President Barack Obama complimented former President George W. Bush by name Monday.
The compliment came when he answered a question at a press conference in Tanzania about generous U.S. funding to counter the damage wrought by AIDS in Africa.
“President Bush deserves enormous credit for that,” Obama said. “This is one of his crowning achievements. … Millions of people’s lives have been saved.”
Bush and Congress established the President’s Emergency Plan for AIDS Relief, or PEPFAR, in 2003. The program spent $15 billion from 2003 to 2008 to counter the spread and damage of AIDS in Africa. The program saved 1 .1 million lives, according to a 2009 report.
In 2008, Congress tripled the size of the program, and authorized spending of $48 billion by the end of 2013.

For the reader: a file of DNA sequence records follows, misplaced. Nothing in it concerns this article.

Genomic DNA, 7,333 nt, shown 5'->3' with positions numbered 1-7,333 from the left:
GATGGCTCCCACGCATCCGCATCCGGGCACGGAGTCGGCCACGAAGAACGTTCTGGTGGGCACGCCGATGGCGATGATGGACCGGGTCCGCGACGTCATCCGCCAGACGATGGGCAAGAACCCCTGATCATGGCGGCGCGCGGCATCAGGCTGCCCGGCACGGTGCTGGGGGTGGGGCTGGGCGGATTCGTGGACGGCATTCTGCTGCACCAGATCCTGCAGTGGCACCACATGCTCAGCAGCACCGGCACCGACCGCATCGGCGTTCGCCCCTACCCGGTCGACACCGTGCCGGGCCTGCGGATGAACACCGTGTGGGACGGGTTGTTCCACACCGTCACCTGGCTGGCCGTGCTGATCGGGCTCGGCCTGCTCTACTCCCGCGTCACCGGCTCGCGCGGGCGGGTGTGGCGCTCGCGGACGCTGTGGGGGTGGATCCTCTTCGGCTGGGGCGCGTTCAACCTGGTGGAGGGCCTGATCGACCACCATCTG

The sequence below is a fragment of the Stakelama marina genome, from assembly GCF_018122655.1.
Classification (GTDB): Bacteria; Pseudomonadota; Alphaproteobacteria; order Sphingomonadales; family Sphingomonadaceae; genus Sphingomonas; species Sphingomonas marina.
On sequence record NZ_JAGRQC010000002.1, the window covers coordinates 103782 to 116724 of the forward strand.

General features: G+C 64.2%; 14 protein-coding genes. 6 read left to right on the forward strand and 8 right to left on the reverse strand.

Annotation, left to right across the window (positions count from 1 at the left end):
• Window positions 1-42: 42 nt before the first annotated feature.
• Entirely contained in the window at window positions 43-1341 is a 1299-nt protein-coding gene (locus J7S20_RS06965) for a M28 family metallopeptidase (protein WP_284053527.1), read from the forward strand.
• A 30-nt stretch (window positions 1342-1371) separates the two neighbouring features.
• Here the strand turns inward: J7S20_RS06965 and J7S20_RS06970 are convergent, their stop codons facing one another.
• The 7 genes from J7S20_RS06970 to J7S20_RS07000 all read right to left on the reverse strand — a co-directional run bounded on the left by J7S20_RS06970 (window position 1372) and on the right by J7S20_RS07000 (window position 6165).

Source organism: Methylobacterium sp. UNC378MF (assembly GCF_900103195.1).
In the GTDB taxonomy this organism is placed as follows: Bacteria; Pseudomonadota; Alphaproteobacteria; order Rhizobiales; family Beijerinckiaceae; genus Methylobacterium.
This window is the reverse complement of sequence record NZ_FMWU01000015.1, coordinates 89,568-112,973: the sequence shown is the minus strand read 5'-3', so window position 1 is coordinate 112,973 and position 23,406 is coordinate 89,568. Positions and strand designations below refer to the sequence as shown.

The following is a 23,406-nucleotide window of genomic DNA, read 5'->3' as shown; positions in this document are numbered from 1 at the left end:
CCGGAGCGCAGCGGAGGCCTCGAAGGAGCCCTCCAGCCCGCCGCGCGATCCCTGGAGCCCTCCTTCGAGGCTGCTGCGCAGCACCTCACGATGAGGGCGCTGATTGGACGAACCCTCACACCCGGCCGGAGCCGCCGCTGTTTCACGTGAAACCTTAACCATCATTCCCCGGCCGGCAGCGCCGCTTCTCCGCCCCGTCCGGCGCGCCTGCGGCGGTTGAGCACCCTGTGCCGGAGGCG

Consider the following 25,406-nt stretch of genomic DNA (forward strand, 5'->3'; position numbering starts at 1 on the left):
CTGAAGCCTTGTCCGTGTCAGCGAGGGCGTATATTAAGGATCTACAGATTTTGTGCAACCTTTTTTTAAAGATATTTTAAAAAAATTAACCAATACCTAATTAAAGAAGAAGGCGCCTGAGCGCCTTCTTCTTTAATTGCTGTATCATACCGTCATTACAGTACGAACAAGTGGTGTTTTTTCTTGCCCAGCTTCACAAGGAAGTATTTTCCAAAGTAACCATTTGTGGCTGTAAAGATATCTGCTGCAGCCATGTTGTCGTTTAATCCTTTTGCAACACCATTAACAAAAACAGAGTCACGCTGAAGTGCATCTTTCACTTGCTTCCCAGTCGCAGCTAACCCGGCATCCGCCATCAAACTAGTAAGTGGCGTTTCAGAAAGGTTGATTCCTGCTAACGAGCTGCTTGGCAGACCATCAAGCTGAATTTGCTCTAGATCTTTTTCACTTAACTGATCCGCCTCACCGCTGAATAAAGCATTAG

Throughout his first term and into his second term, Obama has been reluctant to name or credit Bush for his policies, even when Obama continues or intensifies the same policies. For example, Obama has continued Bush’s policy of using drones to target jihadis, and he’s used Bush’s “No Child Left Behind” education law to centralize federal direction of states’ education policies.
But Obama also suggested today that his administration has improved the PEPFAR program. “We’re serving four times as many people,” and spending money to curb tuberculosis and malaria, he said today.
Earlier in the trip, on Friday, June 28, Obama complimented Bush during an informal meeting with some reporters aboard Air Force One.
“First of all, if you look at a program like PEPFAR, President Bush deserves enormous credit for that,” he told the reporters. “It is really important. And it saved lives of millions of people. But even on PEPFAR, for example, what we’re doing is transitioning so that it’s not just a matter of delivering antiviral drugs; it’s also how do we create a health infrastructure in these countries that’s sustainable.”